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Inspire chats with Alexa Joyce


Since July 2017, Alexa Joyce is the Director – Edu System Leaders Strategy – Global at Microsoft.
Alexa is an active contributor for the digital transformation of education systems worldwide towards new approaches to teaching, learning and administrating. She has worked with more than 60 countries at highest levels of government as they develop their vision, strategy and roll out of digital transformation.

We are living a very special time. Technology is moving at the speed of light, changing diverse contexts of our lives, such as our children’s education, and empowering many transformations in our daily routines. Simultaneously in the last years, many agents, private and public, are engaging and cooperating towards the achievement of the Sustainable Development Goals. Do you think the SGDs can speed up the development of a quality and inclusive education and that technology can have a great role in assisting it?

The SDGs cover such important issues for all of us, as individuals and as stakeholders in society. These types of international commitments are great motivators for governments around the world to assess where they are in meeting these objectives, as well as to build and share around new, effective strategies to achieve them. So – yes –absolutely, the SDGs are a really important tool to improve education quality and equity. The scale of the goals is enormous: there are more than 64 million teachers working across the world today– and according to UNESCO 69 million more are needed. To give teachers the tools, knowledge and teaching strategies they need at this scale means that technology is essential – at the very least to be able to train these huge numbers of teachers in new methods and approaches to education, but also to impact the 1.29 billion students that they teach in classrooms. Traditional methods won’t enable us to reach this scale of change by 2030.

Considering 2030 as a target, can you share with us what you consider the most crucial needs for education? Moreover, how will technology can assist these needs’ mitigation?

If we think about what we mean by equity and quality in education, this means making sure any student – irrespective of their background – has access to schools that give him or her the skills needed to thrive in the future. This means schooling that develops knowledge, competence and attitude to succeed in a changing world. To reach this goal we need schools with adequate infrastructure. Technology obviously has a role to play here – even in rural areas where we need to install the first internet connections and solar power. We are seeing some great work being done for instance with Project Sangam, to help students in India, Africa and the Middle

East get access to digital learning content, tailored to local needs. Differentiating to support learner needs is also crucial, and inclusion is a huge priority for us. With free apps and features like Learning Tools and Seeing AI , we are democratizing access to AI-enabled tools that make it easier for children with reading difficulties or visual impairment to interact and learn in the world. Another key challenge for quality education is understanding the skill level of students – we partner with OECD in piloting the new PISA for Development in Africa, using Windows devices from Positivo to test skills levels of young people. We have also worked with UNESCO to improve access to tools and content to support literacy, and created models with proven impact on reading ability of people involved in those programs in Mexico and Egypt. We are also really active in teacher training, providing training to millions of teachers across the world in pedagogical innovation and technology through our Microsoft Educator Community and our network of local training partners.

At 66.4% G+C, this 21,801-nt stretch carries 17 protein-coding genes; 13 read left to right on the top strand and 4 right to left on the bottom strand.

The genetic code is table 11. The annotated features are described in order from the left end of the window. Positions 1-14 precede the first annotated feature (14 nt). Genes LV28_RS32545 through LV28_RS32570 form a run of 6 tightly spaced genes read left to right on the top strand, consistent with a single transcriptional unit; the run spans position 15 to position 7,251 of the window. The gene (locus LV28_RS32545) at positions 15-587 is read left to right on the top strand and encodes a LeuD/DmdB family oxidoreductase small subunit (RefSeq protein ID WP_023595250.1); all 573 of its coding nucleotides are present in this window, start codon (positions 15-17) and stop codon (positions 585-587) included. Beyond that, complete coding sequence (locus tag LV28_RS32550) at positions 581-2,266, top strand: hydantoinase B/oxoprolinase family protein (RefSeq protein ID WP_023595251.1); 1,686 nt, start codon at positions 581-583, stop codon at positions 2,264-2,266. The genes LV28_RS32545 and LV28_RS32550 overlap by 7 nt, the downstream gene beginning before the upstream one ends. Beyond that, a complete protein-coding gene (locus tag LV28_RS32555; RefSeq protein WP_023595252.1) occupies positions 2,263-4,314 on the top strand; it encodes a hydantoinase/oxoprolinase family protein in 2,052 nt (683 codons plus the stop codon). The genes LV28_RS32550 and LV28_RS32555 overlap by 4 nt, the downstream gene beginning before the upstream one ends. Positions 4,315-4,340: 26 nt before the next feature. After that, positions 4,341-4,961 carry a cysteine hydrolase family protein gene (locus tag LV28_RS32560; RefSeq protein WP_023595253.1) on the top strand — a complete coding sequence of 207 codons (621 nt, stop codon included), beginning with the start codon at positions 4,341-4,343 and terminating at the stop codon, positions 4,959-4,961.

Microsoft plays an important role in the field of education by assisting the effective and successful integration of technology in education. In your opinion, how has been this journey?

Microsoft has had the privilege of partnering with education systems around the world, and getting to see first hand how technology and education can develop together. Although you hear a lot of criticism that the education system doesn’t transform fast enough compared to other sectors, we also have to recognize that educators and students themselves are tremendously innovative in many places. And systemic change is slow but sure. I remember when I first started in this sector 20 years ago, using Skype to connect to classrooms across international borders was an unusual and innovative thing to do. Now with programs like our annual Skype-a-thon, over 48 hours students from 102 countries travelled 23 million virtual miles to meet for learning experiences with guest experts, and other schools across the world. So, change is definitely happening, driven not just top-down by government policy, but by the individual enthusiasm, commitment and drive of innovative teachers across the world who are pioneering in their own schools. And this enthusiasm is infectious – our engineering team spends a lot of time with schools and teachers, testing every new feature and service for schools – and always comes back invigorated from time spent with them.